RE teacher suspended over Prophet Muhammad cartoon ‘defended his right to freedom of speech’
The RE teacher suspended over a cartoon of the Prophet Muhammad is reported to have ‘defended his right to freedom of speech’ in a heated telephone call with the father of a Muslim pupil at Batley Grammar School, Mail Online can reveal.
The ‘burly Yorkshire lad’ in his 20s, who has not been named, is also disclosed as saying ‘British values allowed him to present a cartoon of the Prophet Muhammad to his class of year nine students as part of their course work’.
The suspended teacher, who allegedly showed a caricature widely reported as taken from the French satirical newspaper Charlie Hebdo, telephoned the irate father after he had called the school and left a message to speak with him.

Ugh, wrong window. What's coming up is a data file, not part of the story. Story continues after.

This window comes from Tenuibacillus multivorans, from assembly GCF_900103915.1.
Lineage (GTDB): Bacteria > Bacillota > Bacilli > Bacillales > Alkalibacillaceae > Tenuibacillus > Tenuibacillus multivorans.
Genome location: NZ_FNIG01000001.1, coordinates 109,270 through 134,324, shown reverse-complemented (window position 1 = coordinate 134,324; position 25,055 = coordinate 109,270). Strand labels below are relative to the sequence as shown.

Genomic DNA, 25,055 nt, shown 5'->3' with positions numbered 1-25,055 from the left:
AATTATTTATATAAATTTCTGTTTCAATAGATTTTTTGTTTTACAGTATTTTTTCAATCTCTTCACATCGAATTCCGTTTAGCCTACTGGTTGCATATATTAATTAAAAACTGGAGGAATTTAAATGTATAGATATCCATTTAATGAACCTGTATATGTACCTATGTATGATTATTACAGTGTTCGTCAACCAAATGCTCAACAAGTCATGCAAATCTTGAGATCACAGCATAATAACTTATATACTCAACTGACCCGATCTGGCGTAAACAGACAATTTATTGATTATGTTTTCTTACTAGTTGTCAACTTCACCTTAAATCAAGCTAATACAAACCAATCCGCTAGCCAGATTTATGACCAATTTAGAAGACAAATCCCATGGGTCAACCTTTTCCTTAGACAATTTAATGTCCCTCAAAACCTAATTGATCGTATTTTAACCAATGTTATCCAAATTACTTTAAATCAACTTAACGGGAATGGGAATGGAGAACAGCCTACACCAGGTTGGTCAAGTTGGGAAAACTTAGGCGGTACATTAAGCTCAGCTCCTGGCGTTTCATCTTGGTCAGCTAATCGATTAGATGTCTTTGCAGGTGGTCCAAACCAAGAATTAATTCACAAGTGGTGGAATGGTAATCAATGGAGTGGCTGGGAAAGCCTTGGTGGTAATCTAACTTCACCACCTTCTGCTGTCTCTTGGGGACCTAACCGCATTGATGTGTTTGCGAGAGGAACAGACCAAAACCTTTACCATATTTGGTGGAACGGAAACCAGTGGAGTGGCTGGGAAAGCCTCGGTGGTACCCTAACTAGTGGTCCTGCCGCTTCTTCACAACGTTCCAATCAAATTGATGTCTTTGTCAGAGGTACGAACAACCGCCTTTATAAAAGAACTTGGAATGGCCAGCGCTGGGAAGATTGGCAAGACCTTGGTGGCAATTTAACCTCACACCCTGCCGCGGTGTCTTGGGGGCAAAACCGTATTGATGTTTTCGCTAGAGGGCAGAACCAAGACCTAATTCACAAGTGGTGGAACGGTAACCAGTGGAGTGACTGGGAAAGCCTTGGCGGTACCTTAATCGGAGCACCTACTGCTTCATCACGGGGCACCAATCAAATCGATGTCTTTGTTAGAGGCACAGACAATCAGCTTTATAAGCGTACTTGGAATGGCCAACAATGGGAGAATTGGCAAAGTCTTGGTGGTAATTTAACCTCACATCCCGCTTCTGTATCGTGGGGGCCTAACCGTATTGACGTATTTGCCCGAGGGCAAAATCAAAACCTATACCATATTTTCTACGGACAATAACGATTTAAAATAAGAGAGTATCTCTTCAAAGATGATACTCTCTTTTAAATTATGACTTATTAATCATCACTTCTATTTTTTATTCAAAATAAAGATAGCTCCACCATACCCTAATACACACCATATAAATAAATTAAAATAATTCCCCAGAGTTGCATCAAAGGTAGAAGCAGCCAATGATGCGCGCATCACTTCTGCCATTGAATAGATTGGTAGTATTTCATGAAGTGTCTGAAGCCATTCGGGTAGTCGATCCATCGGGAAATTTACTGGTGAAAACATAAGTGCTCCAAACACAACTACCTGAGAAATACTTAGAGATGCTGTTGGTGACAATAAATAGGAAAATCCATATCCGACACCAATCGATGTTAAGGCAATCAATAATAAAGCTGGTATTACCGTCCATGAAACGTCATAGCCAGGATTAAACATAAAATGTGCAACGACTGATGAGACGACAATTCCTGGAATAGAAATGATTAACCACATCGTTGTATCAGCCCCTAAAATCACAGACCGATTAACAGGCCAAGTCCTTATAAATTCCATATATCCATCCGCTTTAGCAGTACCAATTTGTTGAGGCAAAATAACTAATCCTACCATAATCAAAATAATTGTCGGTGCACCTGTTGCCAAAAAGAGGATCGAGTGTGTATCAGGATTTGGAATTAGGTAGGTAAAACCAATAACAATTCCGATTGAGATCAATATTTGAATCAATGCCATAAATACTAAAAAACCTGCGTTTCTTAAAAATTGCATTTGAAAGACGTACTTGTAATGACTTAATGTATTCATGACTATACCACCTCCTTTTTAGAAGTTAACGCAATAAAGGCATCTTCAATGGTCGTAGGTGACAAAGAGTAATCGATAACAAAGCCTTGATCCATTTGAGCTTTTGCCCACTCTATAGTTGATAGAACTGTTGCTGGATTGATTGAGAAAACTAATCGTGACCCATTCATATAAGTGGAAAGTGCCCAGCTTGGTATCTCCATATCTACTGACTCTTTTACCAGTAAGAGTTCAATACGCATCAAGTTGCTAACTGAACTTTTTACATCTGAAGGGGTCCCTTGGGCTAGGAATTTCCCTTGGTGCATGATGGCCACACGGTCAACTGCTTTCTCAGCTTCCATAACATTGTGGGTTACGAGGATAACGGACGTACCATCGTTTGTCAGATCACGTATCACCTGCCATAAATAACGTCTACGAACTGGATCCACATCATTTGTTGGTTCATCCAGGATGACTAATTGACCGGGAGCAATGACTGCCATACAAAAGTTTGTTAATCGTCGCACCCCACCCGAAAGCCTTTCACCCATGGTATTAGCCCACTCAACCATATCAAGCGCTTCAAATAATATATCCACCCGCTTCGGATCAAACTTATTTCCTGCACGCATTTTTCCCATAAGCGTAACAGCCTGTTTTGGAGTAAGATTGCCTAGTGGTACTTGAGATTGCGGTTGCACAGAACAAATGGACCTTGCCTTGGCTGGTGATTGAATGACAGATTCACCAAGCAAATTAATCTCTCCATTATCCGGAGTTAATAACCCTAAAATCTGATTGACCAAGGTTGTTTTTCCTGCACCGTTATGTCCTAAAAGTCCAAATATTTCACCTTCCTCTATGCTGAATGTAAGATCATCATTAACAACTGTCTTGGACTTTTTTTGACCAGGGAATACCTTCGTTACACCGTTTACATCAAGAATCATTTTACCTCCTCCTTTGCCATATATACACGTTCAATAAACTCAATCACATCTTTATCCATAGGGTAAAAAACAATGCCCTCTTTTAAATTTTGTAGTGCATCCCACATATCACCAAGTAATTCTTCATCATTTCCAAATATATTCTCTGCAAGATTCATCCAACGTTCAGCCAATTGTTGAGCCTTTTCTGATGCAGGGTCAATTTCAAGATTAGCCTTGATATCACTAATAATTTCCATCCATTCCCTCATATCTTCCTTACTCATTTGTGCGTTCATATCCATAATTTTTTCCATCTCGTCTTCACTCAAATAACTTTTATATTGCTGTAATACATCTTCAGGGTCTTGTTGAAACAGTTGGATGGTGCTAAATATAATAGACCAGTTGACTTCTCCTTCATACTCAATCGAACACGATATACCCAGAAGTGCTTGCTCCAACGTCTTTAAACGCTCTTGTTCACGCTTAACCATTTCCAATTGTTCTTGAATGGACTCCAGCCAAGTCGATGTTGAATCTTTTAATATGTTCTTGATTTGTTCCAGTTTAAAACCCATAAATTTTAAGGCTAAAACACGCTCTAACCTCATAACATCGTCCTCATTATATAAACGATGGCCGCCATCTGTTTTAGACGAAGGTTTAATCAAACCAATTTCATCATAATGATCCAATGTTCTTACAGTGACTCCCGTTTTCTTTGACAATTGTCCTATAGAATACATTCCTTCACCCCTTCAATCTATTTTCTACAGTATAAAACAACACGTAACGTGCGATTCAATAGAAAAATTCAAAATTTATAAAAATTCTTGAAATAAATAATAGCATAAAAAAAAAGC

A petition started by students of the RE teacher has also passed 35,000 signatures today after police whisked him away for his own safety.
Police are providing support to the teacher after protestors gathered outside the school near Bradford, West Yorkshire, for a second day on Friday, with Headteacher Gary Kibble keeping 980 children at home.
It follows Communities Secretary Robert Jenrick saying protests taking place outside the school were ‘not right’, adding that suggestions the teacher was in hiding are ‘very disturbing’.